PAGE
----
Shortly before the 2018 Solarex event, the government has announced another three YEKA sites. One of them will be realized in Hatay City in the south of Turkey and is going to be 3.78 GW in total. The other two YEKA sites have been announced both with around 1 GW. So, all-in-all, with Konya, there is going to be something like 7.2 GW of PV in Turkey that is to be realized within the next 2 – 3 years.

When you think that the totalled installed capacity is around 4.5 GW, add to that 7.2 GW, then there is around 12 GW of solar in Turkey within five years or so.

To realize such a large amount of PV generating capacity within the next few years there will clearly be a role for partnership such as the one that STC has signed with Array, but also for international investment and finance. Are you confident this will be attracted to Turkey?
Of course. Companies like Array have got a great chance within these YEKA projects. This is because the investors and financing companies are looking for bankable solar projects. What the YEKA projects will require is some international expertise, a good bankable track record for the product, like Array. Local or lesser known companies might be interested in bidding for these project, but at the end of the day financing companies will make the decision on what they are willing to buy and they will be looking for major companies with a good track record of projects – to make them bankable.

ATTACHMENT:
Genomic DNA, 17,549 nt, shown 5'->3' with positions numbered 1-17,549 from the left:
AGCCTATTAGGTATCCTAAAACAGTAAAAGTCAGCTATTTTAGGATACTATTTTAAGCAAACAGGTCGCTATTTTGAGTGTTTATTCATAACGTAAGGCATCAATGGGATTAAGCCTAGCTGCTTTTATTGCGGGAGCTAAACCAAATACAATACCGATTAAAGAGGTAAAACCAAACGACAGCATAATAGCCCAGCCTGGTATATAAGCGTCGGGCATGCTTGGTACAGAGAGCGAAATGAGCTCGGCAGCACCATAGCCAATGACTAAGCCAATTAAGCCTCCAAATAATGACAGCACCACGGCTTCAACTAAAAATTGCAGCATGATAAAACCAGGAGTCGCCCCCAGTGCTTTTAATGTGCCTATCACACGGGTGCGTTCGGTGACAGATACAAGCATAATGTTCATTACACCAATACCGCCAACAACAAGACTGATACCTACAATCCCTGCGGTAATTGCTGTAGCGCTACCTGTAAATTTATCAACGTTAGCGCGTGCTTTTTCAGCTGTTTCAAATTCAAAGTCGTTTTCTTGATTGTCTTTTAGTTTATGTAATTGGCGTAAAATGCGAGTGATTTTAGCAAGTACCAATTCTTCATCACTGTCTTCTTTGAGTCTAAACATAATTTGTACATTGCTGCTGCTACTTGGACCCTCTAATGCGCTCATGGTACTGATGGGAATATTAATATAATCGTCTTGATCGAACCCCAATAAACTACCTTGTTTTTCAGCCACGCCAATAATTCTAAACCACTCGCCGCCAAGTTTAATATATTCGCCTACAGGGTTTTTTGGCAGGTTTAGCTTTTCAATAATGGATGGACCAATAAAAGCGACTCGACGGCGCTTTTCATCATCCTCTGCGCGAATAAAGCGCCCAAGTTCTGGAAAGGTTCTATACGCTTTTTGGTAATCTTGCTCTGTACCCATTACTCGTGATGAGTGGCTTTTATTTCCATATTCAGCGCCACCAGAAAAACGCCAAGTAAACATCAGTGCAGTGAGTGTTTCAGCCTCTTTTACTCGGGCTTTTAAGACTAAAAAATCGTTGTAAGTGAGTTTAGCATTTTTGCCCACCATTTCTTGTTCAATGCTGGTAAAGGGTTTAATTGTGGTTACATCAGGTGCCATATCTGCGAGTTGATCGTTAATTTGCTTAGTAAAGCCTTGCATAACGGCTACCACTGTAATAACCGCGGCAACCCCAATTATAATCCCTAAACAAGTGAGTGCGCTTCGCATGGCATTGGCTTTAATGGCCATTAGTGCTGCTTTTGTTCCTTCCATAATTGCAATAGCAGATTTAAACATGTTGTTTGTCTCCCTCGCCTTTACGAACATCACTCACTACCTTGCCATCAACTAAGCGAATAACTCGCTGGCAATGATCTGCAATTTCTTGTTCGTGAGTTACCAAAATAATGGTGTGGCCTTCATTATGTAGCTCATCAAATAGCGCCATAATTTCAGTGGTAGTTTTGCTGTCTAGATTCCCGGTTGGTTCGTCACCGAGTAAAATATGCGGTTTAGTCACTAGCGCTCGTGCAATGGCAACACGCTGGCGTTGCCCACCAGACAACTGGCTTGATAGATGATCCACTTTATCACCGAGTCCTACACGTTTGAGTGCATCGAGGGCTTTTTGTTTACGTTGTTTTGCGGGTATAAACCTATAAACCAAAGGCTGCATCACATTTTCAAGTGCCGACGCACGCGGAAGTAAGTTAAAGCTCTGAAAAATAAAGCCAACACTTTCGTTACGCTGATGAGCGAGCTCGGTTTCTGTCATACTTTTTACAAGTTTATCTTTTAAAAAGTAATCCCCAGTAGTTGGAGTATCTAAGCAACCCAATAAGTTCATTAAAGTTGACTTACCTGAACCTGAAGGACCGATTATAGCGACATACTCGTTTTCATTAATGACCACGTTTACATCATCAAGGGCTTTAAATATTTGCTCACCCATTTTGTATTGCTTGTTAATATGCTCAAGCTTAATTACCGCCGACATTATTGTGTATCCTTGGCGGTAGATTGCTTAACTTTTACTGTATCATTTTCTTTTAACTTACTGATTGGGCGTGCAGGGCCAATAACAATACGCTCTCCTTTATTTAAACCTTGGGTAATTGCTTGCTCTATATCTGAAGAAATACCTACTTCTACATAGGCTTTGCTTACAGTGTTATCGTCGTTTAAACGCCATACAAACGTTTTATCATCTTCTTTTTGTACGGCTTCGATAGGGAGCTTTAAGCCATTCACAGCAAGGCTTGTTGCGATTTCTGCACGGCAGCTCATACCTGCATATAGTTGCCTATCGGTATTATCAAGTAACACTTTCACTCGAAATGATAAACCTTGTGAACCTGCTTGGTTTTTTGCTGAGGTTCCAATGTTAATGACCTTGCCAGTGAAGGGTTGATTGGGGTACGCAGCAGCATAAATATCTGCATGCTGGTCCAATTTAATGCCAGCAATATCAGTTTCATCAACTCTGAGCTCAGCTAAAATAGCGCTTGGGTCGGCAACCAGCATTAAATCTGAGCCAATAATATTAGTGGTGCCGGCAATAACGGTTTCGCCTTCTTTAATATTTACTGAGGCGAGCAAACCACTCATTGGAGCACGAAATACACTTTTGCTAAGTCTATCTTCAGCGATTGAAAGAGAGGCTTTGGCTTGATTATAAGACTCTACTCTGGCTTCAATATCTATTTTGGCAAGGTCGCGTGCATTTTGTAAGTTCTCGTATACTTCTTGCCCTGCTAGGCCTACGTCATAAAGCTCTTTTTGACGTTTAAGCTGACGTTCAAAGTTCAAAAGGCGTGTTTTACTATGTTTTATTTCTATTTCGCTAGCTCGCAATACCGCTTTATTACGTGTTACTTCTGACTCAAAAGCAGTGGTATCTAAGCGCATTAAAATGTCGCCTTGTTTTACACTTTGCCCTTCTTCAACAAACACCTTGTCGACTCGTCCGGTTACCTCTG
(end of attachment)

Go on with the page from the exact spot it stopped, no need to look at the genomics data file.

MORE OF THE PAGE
Beyond the YEKA regions, what else do you think will be the next steps for solar in Turkey?
The initial financial incentive that is being given for solar projects will end in December 2020. The system is then focused on the YEKA projects, based on lowering the FIT price. The ‘licensed’ projects include a fee to the government for every kWp of solar developed, and this contribution fee ranges from something like US$100,000 for every MWp, right up to US$500,000/MWp – and this includes all of the initial 600 MW ‘licensed’ projects. Because of these fees, of the 600 MW only around 20 MW has been realized. However, the new YEKA fee is based on lowering the FIT price and we can already see prices below US$7 cents/kWh and for the next round the expectation is below US$6 cents/kWh.